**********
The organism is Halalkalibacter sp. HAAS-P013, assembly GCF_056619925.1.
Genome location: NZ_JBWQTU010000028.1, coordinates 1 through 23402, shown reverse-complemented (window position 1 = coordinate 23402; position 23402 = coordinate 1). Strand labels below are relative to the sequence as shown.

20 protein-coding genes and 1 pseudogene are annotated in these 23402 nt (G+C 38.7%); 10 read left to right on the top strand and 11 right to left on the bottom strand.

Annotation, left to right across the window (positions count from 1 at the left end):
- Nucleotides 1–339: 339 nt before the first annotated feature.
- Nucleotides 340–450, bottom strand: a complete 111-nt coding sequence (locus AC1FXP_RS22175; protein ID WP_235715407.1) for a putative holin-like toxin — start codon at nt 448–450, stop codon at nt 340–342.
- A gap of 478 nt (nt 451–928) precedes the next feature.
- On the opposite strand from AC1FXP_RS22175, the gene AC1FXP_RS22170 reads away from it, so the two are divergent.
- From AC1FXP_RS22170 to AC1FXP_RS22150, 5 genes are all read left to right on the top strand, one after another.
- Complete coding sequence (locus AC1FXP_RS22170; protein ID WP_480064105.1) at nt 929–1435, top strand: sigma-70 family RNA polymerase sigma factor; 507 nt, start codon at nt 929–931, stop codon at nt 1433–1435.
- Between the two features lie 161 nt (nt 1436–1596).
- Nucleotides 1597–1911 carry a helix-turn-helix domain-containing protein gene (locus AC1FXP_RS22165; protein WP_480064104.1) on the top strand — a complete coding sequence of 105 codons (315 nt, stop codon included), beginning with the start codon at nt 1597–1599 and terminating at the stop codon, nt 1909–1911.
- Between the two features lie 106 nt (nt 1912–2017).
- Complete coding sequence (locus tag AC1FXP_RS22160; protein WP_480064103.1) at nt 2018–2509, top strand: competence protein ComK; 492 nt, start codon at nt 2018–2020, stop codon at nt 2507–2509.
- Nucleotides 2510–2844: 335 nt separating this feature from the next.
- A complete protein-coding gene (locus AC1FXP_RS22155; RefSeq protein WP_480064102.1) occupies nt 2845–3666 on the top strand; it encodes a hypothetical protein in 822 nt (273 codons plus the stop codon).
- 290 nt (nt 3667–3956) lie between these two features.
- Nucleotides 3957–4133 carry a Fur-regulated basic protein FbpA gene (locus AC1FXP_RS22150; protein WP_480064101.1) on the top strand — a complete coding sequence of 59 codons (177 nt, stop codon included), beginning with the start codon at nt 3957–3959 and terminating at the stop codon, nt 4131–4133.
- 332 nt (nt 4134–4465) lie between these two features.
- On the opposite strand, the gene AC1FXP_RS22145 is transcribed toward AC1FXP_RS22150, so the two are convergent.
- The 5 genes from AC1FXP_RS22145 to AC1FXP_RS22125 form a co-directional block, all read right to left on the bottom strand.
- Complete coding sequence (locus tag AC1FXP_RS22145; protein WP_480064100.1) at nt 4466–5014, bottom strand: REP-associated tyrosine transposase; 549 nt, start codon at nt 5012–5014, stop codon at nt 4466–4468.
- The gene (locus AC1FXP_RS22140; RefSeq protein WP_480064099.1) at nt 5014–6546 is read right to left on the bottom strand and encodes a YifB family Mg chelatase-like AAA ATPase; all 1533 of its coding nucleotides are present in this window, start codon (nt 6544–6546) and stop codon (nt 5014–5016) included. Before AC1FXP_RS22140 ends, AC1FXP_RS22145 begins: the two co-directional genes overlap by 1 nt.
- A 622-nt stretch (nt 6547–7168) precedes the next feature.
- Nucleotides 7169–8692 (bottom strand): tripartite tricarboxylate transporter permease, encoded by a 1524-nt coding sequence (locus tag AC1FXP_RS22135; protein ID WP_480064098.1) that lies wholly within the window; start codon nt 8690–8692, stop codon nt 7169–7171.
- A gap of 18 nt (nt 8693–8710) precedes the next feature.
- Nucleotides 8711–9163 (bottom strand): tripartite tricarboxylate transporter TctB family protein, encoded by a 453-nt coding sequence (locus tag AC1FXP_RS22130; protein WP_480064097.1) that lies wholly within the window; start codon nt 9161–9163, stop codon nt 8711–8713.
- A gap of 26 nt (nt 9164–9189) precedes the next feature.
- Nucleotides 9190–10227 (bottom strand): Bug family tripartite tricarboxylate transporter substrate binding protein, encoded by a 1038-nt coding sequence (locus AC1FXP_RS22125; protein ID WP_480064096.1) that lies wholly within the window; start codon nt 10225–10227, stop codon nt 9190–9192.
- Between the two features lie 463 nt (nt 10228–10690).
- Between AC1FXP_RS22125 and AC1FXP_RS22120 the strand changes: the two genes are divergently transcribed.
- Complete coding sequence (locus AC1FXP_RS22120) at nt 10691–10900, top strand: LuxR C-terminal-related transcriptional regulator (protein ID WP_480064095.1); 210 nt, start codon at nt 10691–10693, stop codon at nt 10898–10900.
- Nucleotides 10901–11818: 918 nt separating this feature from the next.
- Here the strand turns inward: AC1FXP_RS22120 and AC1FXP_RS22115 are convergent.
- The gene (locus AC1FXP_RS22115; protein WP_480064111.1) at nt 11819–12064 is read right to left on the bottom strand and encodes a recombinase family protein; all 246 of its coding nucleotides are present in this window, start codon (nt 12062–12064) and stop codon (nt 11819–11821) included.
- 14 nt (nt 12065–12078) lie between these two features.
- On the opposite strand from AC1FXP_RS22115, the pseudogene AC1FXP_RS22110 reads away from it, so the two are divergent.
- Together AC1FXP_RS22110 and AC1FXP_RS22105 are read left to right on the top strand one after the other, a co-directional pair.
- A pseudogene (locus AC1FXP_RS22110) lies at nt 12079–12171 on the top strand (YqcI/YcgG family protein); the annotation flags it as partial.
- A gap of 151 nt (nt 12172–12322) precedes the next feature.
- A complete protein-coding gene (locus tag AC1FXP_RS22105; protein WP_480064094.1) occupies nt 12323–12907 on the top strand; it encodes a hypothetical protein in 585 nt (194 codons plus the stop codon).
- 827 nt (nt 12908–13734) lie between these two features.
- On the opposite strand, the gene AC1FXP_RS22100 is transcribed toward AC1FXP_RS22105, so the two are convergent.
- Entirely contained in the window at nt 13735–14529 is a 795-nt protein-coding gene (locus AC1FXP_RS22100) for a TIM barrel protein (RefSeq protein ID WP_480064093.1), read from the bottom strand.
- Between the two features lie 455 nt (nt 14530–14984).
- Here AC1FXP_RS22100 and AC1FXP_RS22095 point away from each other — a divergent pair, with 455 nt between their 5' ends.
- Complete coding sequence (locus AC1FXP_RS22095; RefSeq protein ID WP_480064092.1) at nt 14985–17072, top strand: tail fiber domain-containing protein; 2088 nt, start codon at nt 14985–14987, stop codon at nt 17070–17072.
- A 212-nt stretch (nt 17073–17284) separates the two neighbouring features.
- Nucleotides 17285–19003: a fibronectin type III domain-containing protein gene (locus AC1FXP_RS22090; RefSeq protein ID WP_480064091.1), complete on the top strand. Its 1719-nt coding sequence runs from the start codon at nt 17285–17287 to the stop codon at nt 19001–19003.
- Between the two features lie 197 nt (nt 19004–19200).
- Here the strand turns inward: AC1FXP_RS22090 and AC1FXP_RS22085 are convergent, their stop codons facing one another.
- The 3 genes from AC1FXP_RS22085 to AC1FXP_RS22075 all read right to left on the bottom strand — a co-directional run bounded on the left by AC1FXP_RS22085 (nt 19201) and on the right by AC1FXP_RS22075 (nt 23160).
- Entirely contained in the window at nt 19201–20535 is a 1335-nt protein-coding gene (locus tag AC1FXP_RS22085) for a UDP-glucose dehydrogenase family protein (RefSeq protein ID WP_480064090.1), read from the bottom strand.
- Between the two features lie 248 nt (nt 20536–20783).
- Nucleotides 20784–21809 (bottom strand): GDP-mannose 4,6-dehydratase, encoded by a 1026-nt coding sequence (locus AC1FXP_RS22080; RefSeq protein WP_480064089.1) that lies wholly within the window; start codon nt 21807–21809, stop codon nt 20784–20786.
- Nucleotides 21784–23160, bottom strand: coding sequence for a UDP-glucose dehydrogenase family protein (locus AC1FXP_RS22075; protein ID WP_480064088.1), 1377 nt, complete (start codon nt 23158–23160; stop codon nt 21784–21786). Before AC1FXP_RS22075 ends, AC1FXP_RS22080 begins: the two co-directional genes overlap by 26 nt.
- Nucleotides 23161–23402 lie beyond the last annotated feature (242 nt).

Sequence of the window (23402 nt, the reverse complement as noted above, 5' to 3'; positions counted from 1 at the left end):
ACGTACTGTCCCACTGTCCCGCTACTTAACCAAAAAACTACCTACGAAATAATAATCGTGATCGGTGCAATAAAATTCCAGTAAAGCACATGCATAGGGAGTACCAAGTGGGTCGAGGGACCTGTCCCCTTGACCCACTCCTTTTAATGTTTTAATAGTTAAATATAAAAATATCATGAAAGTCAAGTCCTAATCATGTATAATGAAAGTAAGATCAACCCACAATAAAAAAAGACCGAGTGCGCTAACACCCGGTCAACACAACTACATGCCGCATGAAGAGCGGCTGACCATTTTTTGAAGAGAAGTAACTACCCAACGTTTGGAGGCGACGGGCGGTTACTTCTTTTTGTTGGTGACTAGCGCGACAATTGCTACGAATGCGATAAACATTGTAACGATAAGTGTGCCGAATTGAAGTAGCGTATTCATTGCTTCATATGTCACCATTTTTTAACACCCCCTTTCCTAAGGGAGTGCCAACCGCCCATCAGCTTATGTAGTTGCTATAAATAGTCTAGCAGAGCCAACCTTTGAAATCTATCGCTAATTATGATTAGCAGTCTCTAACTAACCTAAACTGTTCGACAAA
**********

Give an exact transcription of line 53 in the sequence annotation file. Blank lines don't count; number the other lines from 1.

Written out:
- Entirely contained in the window at nt 19201–20535 is a 1335-nt protein-coding gene (locus tag AC1FXP_RS22085) for a UDP-glucose dehydrogenase family protein (RefSeq protein ID WP_480064090.1), read from the bottom strand.